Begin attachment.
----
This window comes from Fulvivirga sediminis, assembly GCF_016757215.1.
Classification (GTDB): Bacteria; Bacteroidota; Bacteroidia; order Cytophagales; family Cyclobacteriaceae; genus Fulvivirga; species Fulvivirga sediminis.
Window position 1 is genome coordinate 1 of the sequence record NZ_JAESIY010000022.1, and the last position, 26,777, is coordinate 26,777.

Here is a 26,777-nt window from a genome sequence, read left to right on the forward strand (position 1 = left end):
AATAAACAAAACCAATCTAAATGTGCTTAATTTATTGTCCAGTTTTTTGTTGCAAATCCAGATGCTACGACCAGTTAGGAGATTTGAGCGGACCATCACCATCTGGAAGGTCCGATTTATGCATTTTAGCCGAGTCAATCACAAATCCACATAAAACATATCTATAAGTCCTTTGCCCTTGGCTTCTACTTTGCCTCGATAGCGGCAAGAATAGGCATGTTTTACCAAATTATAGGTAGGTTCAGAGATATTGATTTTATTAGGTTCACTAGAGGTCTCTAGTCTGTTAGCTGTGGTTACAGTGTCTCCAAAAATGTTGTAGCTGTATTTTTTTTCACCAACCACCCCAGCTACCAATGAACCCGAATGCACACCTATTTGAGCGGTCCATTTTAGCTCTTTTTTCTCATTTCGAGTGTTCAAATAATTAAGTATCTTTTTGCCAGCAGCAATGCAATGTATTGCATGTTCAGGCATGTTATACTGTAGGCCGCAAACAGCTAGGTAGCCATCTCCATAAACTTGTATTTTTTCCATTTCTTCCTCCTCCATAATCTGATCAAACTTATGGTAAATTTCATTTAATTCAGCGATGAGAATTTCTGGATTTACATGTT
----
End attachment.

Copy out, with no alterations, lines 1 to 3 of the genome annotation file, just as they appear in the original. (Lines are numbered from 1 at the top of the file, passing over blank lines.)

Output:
This window comes from Fulvivirga sediminis, assembly GCF_016757215.1.
Classification (GTDB): Bacteria; Bacteroidota; Bacteroidia; order Cytophagales; family Cyclobacteriaceae; genus Fulvivirga; species Fulvivirga sediminis.
Window position 1 is genome coordinate 1 of the sequence record NZ_JAESIY010000022.1, and the last position, 26,777, is coordinate 26,777.